It is well-known that you can approximate a binomial distribution with a normal distribution. Of course there are a few provisos …

It is also well-known that you can approximate a beta distribution with a normal distribution as well.

This means you could directly approximate a binomial distribution with a beta distribution. This is a trivial consequence of the two other approximation results, but I don’t recall seeing this mentioned anywhere.

Why would you want to approximate a binomial distribution with a beta? The normal distribution is better known than the beta, and the normal approximation is motivated by the central limit theorem. However, approximating a binomial distribution by a beta makes the connection to Bayesian statistics clearer.

Let’s look back at a post I wrote yesterday. There I argued that the common interpretation of a confidence interval, while unjustified by the theory that produced it, could be justified by appealing to Bayesian statistics because a frequentist confidence interval, in practice, is approximately a Bayesian credible interval.

In that post I give an example of estimating a proportion *p* based on a survey with 127 positive responses out of 400 persons surveyed. The confidence interval given in that post implicitly used a normal approximation to a binomial. This is done so often that it typically goes unnoticed, and it is justified for large samples when *p* is not too close to 0 or 1.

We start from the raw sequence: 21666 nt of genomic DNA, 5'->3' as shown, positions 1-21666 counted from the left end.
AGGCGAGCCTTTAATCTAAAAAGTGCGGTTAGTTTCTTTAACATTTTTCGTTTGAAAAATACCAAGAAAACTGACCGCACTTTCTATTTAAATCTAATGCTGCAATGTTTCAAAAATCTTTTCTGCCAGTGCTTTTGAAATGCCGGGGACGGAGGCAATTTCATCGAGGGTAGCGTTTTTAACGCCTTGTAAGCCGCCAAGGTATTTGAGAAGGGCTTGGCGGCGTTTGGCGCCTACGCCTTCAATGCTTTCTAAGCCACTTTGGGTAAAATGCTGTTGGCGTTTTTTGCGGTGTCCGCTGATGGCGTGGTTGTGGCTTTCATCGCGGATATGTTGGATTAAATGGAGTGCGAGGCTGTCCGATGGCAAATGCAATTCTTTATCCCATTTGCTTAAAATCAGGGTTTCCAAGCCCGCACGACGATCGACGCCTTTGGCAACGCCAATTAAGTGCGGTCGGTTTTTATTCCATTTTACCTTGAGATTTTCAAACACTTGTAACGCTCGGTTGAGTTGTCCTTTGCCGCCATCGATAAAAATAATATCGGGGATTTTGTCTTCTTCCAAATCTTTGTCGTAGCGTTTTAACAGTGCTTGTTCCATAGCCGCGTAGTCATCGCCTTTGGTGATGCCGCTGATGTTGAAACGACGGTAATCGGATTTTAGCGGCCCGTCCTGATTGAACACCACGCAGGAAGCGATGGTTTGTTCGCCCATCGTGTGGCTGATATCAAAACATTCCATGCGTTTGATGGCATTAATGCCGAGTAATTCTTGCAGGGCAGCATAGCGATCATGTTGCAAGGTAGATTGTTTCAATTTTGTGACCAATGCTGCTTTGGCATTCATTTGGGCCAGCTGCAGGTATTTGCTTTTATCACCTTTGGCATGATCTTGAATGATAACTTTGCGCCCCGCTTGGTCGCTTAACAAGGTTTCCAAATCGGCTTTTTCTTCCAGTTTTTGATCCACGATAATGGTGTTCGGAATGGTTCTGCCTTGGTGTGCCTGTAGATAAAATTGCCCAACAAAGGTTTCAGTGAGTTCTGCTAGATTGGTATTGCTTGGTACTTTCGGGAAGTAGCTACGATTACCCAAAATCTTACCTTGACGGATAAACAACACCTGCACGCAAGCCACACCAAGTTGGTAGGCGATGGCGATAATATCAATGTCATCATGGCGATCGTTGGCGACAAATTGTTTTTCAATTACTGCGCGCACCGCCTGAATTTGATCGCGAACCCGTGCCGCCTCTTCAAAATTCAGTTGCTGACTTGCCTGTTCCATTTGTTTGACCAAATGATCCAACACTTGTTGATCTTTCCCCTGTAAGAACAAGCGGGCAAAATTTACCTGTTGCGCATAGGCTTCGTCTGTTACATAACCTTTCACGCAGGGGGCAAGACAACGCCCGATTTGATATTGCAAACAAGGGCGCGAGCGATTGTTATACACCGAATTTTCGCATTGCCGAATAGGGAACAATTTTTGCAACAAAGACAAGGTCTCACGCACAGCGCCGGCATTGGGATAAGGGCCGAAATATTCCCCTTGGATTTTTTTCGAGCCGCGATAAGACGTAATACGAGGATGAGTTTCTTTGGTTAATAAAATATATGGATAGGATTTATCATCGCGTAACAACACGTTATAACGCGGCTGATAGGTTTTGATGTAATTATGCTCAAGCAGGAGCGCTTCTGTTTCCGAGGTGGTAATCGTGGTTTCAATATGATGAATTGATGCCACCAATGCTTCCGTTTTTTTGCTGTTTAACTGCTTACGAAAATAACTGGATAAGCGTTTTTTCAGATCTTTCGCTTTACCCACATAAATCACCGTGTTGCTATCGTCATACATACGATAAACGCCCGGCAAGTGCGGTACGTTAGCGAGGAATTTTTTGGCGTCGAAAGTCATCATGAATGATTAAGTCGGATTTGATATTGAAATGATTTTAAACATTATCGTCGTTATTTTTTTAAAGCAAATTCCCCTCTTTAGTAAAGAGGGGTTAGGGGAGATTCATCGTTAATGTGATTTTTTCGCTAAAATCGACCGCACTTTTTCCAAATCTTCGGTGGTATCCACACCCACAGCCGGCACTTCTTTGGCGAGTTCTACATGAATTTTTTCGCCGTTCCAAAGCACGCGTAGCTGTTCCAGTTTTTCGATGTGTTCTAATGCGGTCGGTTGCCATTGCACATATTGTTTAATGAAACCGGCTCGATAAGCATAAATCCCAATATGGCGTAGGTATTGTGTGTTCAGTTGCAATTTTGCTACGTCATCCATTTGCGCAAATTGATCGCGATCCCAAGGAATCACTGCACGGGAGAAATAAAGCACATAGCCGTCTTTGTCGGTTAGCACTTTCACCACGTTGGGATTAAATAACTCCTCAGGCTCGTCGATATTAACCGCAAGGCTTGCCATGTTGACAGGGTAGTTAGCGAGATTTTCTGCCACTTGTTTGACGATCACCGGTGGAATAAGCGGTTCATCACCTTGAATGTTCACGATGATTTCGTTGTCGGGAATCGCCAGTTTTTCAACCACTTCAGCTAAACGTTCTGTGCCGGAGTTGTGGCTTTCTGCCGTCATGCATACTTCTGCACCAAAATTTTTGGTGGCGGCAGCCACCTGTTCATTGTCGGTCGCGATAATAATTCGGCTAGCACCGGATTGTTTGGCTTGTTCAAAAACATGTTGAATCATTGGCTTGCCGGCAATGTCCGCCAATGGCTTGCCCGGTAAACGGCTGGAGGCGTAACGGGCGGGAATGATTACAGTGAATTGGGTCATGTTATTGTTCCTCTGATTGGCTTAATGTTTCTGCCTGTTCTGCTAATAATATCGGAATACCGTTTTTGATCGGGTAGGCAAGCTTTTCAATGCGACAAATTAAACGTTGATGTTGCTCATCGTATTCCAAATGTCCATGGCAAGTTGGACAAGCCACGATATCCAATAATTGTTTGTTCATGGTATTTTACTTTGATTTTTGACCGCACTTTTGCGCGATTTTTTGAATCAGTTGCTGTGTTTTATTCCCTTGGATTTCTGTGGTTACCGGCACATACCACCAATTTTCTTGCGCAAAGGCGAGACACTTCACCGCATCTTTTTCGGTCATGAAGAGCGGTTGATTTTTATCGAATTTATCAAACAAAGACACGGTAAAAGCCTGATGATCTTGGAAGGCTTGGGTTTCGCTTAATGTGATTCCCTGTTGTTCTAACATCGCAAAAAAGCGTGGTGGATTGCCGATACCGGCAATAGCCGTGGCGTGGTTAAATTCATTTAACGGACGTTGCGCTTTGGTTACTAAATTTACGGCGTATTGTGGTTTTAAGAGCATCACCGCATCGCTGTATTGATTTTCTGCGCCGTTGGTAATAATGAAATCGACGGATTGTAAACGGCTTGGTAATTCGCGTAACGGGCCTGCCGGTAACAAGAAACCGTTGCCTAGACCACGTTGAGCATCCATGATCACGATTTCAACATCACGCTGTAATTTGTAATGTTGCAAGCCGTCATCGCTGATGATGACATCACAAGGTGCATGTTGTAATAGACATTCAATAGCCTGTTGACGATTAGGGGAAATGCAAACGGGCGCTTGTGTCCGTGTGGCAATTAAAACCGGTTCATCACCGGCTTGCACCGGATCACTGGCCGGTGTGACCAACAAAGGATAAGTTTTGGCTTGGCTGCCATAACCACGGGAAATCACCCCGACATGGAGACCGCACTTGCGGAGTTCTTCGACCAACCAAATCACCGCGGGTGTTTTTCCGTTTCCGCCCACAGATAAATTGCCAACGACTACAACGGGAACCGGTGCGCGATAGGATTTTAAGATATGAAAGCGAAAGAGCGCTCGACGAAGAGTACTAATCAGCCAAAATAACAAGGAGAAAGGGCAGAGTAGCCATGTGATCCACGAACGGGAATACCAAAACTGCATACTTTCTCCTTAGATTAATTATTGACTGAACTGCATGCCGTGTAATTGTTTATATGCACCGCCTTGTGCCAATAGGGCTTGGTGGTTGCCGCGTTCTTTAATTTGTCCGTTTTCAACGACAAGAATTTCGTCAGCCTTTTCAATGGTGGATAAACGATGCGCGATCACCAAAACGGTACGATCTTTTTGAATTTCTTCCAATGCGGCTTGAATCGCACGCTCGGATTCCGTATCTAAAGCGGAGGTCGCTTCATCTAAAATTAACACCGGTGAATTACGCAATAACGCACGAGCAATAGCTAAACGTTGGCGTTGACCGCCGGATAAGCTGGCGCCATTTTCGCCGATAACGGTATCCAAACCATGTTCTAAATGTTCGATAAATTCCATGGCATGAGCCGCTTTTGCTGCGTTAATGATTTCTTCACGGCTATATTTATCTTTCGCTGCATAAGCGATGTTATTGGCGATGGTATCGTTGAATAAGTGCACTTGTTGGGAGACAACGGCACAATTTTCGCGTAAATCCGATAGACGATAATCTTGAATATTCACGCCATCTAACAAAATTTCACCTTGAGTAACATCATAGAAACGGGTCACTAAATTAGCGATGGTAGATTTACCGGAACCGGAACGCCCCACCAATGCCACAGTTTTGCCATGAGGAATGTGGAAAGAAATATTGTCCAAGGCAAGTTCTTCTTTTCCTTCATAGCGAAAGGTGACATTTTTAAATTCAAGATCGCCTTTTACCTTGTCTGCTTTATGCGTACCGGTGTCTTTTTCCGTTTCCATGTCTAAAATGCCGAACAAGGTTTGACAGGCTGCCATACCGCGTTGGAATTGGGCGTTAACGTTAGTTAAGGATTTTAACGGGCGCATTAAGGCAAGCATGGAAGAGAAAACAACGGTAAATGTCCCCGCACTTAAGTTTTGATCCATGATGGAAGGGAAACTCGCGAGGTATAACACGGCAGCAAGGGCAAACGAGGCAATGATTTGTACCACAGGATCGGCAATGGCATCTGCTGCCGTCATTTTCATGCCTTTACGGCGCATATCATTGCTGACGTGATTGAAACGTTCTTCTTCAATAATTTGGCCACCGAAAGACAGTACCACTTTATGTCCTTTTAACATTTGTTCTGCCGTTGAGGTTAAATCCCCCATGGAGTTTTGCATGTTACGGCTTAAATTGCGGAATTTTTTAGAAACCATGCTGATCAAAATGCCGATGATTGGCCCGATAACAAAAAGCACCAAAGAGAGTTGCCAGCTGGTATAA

Binomial distributions with large *n* are difficult to work with and it is more convenient to work with continuous distributions. Instead of the normal approximation, we could have used a beta approximation. This has nothing to do with Bayesian statistics yet. We could introduce the beta distribution simply as an alternative to the normal distribution.

The distribution on the estimated rate is binomial with *p* = 127/400 and variance *p*(1-*p*)/*n* with *n* = 400.

We could compare this to a beta distribution with the same mean and variance. I worked out here how to solve beta distribution parameters that lead to a specified mean and variance. If we do that with the mean and variance above we get *a* = 126.7 and *b* = 272.3. We could then find a 95% confidence interval by finding the 2.5 and 97.5 percentiles for a beta(126.7, 272.3) distribution. When we do, we get a confidence interval of (0.2728, 0.3639), very nearly what we got in the earlier post using a normal approximation.

At this point we have been doing frequentist statistics, using a beta distribution as a computational convenience. Now let’s put on our Bayesian hats. Starting with a uniform, i.e. beta(1, 1), prior, we get a posterior distribution on the proportion we’re estimating which has a beta(128, 274).

If you plot the density functions of a beta(126.7, 272.3) and a beta(128, 274) you’ll see that they agree to within the thickness of a line.